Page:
When we look at our lives, the life of our nation and the history of the world, what do we remember? How do we remember? Do we block out the uncomfortable, the inconvenient, the embarrassing? Do we remember the reasons why things happened or is it enough merely to remember that they happened?
When we remember the past, we claim it as our own. We acknowledge our greatest moments and our biggest failures. We remember the work that has been done and understand the work that is yet to be completed. We pay tribute to those who shone the light and made the path for us and we receive the torch to shine the way for those yet to come. When we remember as a people, we share our common history and strengthen the bonds of our community. We remember our elders so that future generations will know themselves fully.
Memory is a gift. It allows us not only to remember the pain and suffering but also the healing and the joy. It forces us to avoid the mistakes of the past. It helps us learn the lessons from the struggles of others. History (and "herstory" - for gender balance) provides us with the means for remembering the whole story, not just the parts that we like and remembering that we were not the first and we will not be the last to struggle for peace and for justice. It challenges us to see the other side.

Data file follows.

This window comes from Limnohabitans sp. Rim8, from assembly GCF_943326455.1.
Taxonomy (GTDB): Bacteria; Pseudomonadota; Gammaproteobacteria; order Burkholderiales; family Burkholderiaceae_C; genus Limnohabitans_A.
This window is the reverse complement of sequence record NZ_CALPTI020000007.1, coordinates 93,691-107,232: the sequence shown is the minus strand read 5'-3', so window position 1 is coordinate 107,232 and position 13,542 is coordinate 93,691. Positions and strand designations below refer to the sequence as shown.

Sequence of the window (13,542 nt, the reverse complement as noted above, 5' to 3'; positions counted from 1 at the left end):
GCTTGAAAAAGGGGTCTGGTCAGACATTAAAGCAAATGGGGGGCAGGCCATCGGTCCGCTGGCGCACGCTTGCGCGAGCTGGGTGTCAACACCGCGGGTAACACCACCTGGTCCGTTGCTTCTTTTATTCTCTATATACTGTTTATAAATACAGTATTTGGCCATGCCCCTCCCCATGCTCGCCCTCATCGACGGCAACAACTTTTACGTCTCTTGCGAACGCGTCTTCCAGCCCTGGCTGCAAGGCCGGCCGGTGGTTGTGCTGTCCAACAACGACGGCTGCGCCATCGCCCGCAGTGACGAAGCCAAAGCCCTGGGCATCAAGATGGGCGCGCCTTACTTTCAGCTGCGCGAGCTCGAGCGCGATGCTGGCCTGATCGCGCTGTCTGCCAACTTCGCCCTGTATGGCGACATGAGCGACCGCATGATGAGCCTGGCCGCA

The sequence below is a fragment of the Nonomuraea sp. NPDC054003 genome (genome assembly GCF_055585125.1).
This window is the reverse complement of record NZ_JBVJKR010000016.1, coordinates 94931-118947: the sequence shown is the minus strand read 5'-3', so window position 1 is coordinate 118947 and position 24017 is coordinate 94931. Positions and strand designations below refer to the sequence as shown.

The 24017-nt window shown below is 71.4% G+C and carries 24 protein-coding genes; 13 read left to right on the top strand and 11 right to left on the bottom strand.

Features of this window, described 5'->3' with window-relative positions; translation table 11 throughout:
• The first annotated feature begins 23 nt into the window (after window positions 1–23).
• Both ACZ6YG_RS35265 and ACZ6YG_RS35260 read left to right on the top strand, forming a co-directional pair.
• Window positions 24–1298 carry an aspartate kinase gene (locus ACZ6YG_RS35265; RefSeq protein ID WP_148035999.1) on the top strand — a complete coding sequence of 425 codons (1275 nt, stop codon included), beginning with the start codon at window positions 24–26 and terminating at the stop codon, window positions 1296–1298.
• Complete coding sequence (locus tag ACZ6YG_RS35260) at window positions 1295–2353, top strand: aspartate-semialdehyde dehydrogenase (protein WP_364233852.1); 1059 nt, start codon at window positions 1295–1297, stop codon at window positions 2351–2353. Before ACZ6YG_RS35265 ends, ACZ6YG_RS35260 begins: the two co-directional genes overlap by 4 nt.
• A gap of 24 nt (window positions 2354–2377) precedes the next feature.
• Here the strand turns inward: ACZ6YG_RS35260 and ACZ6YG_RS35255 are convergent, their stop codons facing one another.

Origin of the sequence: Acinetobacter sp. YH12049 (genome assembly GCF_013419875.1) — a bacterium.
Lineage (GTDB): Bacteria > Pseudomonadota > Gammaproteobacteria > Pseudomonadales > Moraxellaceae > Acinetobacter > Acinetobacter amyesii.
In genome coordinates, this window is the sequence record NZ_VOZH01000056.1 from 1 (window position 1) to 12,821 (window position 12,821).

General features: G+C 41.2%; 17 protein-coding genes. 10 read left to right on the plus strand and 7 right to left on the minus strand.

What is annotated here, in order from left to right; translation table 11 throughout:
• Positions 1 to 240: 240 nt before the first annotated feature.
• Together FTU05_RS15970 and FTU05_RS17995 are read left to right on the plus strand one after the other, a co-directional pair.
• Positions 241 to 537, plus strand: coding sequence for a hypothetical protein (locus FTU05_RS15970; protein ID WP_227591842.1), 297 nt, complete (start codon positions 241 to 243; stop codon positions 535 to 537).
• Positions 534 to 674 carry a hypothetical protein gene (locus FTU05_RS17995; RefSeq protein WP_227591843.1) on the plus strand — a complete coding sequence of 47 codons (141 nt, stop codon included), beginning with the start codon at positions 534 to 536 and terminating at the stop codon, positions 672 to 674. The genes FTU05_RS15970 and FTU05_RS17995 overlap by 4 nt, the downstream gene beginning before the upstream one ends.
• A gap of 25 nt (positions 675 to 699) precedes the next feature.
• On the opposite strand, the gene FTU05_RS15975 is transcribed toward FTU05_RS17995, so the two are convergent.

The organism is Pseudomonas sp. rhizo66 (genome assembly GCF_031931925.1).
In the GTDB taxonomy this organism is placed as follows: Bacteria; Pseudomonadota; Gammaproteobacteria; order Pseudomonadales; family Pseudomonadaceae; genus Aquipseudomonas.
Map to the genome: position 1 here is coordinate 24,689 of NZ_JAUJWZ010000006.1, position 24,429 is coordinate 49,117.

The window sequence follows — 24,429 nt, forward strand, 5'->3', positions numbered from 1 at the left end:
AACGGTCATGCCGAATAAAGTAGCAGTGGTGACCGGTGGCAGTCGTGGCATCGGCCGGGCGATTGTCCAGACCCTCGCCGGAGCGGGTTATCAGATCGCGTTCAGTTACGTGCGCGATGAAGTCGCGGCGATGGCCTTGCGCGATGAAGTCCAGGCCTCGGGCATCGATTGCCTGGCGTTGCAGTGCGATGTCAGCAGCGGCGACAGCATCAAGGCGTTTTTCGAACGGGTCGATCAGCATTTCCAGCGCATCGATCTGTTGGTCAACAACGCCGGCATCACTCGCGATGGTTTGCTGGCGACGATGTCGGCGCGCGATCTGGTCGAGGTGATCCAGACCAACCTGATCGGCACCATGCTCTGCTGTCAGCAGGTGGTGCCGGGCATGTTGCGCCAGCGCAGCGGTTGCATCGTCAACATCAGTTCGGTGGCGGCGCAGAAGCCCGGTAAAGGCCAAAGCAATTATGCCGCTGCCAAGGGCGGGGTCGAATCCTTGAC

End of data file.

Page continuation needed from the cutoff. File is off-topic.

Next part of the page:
Let us remember those who have paid for our dreams to become reality. Let us remember those before us that worked for the future. Let us remember those who gave up all they had so that we could receive a full measure of it. Let us remember that we too, will one day be remembered.
They shall grow not old,
As we that are left grow old:
Age shall not weary them,
Nor the years condemn,
At the going down of the sun
And in the morning
We will remember them.
Laurence Binyon (1869-1943)
May your week be blessed with love, light, and peace!
Reverend James Bhagwan is an award-winning radio and television producer and writer. He is currently on leave from the Methodist Davuilevu Theological College where he is a member of the Faculty. All opinions expressed in this article are personal and do not necessarily reflect the opinion and policies of the Methodist Church in Fiji or any organization that Rev. Bhagwan is affiliated with.